Sunday, 29 November 2009

A Child of the Jago: Arthur Morrison

The tragic story of the doomed Dick Perrot, a young denizen of Morrison's "Jago" - a fictionalised account of life in the Old Nichol - was first published in 1896. The characters may be fictional, any student of the subject will instantly recognise the surroundings, and indeed many of the individuals and events that pass through the story.

Brutal, nihilistic, but a superb representation of life in London's late-Victorian slums.

The setting is discussed in more academic detail in Sarah Wise's "The Blackest Streets".

The book is available through Amazon: buy a copy, then sit and read it in Dirty Dick's pub, near Liverpool St station. Almost untouched by the passage of time, Dirty Dick's was hugely popular with those residents of the Old Nichol at the time the book was written: It was also the scene of one of the most brutal gangland fights of the day, when Arthur Harding vanquished his arch-rival, the pimp and hooligan Darky the Coon. Darky went on to win a chest-full of medals in the trenches, and Albert was to become onr of the last survivors of the Old Nichol.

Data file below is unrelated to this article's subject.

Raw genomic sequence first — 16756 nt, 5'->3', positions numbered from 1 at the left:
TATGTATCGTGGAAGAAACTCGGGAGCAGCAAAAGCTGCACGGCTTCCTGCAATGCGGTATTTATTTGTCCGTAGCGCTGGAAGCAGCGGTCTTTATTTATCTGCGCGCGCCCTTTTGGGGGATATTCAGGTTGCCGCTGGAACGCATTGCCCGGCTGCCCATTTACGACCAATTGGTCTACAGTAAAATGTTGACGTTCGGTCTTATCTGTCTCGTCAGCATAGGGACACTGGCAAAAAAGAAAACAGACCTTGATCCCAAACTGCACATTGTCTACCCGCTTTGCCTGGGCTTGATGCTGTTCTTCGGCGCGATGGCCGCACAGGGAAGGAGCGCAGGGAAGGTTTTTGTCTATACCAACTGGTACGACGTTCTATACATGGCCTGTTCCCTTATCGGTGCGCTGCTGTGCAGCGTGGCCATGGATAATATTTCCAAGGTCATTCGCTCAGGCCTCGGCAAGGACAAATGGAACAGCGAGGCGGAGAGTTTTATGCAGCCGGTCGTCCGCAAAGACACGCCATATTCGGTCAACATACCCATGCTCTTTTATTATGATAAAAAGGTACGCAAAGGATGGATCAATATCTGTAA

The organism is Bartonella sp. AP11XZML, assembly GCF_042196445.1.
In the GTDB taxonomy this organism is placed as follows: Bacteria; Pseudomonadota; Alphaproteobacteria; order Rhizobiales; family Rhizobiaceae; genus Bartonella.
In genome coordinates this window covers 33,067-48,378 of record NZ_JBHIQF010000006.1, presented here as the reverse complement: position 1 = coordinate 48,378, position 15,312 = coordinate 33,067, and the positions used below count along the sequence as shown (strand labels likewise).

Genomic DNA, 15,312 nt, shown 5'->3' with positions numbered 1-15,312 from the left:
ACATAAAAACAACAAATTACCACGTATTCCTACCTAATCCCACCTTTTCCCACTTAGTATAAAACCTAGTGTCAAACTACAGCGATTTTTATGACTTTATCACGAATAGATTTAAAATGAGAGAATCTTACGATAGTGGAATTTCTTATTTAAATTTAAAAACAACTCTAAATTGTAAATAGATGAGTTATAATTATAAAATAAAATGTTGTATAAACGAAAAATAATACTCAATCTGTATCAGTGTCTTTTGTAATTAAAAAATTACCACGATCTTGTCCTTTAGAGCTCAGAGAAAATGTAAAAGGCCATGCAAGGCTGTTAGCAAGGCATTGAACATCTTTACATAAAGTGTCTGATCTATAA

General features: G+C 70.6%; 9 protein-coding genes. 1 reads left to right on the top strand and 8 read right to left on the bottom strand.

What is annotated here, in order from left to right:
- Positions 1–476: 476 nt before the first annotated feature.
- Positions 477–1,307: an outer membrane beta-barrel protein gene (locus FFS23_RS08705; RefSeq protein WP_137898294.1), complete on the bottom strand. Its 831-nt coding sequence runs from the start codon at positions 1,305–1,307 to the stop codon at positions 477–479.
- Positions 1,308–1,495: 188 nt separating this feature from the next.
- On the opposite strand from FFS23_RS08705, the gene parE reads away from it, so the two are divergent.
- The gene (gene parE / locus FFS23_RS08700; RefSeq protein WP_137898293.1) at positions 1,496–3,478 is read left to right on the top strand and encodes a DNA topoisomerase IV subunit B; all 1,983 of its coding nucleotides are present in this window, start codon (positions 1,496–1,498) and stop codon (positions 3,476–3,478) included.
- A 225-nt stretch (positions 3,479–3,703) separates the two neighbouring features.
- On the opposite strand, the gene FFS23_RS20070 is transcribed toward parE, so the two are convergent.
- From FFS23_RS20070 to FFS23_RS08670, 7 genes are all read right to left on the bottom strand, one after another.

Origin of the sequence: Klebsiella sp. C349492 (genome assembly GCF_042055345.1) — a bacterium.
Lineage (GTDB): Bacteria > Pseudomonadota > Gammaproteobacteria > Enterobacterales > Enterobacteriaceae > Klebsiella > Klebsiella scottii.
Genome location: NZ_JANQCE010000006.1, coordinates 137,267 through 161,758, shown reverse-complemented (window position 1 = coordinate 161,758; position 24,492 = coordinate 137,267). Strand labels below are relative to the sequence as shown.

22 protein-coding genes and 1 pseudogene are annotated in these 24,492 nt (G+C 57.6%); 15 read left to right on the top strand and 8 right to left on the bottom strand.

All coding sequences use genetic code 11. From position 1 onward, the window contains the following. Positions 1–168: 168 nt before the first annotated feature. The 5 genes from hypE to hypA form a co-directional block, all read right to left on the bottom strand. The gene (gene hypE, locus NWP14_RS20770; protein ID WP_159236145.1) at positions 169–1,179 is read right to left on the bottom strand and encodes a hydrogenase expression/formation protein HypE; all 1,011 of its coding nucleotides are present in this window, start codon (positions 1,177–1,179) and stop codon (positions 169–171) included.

Learn more about Arthur, and hear his voice here:

Arthur Morrison: A Child of the Jago (1995 edition) Academy Chicago publishers

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